Derrick Leon Davis is slated to be sworn in Tuesday as Prince George’s newest county council member and could quickly provide pivotal support for County Executive Rushern L. Baker’s legislative goals.
Davis, 43, of Mitchellville, replaces Leslie Johnson, who is awaiting sentencing after pleading guilty in a federal corruption probe.
The new council member has spent much of his career working in public education and hopes to play in efforts to improve the county’s struggling public school system, one of Baker’s targets for reform. Baker and Davis have long been aligned in county politics, and Baker threw his support to Davis early in the 14-way Democratic primary.
Before Davis can tackle school system issues, he will be confronted with a measure that some supporters say could help the county increase funding for the system.
A week after he takes office, the council is slated to have a marathon session to vote on pending legislation before taking several weeks off. One of the most divisive issues on the agenda is abill that would use the county’s zoning power to ban slot machine gambling. Penn National Gaming, which recently bought Rosecroft Raceway, wants to bring slots there, and several powerful Maryland politicians, including State Senate President Thomas V. Mike Miller Jr. (D-Calvert), have been pressuring county officials to oppose the ban.
Davis said he will vote against the measure, proposed by County Council member Eric Olson (D-College Park), because it is “premature,” a phrase that Baker also employs to explain his reluctance to back Olson’s bill.
Davis might provide the tie-breaker to kill the bill; for now Olson only has four certain votes. Baker, who opposed slots while in the General Assembly, said doing so now would tie his hands in negotiations with state leaders for funds for Prince George’s projects, such as a new hospital and more money for schools.
And while, like Baker, slot machine gambling is not Davis’s first choice for new sources of tax revenue, he said the county needs to look at all the options.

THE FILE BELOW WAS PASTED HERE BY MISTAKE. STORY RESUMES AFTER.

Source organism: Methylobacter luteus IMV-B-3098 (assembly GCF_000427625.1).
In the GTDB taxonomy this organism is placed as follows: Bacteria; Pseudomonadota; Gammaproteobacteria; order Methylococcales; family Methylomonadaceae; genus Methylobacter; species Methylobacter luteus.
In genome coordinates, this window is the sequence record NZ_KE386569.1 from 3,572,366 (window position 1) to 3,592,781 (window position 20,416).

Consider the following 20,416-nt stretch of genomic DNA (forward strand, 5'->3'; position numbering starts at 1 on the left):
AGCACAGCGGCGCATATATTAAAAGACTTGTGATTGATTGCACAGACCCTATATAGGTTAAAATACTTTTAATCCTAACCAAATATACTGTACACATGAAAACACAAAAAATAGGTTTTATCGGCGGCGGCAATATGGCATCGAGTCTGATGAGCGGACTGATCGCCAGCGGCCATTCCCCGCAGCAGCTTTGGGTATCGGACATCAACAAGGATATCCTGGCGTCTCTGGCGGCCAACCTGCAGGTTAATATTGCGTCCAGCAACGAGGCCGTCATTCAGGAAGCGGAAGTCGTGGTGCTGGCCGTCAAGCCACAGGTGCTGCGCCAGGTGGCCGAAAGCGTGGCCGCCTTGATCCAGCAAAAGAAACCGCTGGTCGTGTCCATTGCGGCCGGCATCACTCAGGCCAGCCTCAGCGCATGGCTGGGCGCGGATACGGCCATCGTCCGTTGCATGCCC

Lawmakers are always on the hunt for funds for Prince George’s public schools. The county is under a voter-imposed tax cap and has a school budget significantly smaller than that of neighboring Montgomery County, even though it has only about 10,000 fewer students.
Davis said he wants to put more money into early childhood education, reduce teacher turnover and find ways to attract and retain “the best and the brightest.” In successful school systems, he said, turnover is limited. The county school system is ranked among the lowest in achievement in the state, although it has made gains in recent years.
Before he takes office, Davis is making the rounds of community leaders and religious leaders in his mid-county District 6, which stretches from struggling areas inside the Beltway to affluent gated communities in the east. Despite her legal troubles, Johnson maintained a high profile during her seven months in office and her predecessor, Council member Sam Dean, also had been very active in the community during his eight years on the council.
Davis said he doubts the county will ever have all the money it wants to help pay for the schools, whose current budget is about $1.6 billion, compared to about $2.3 billion in Montgomery County. The County Council sets the budget for the county and the school system, but specific spending plans are devised by the elected school board.
So he said he is urging local religious leaders to “talk to the people who come to church every Sunday,” and encourage them to take a greater role in their children’s education, study habits and preparation for school.
“We need to prepare every child for high academic achievement,” Davis said. “Every day we need to send them into the classroom ready to go.”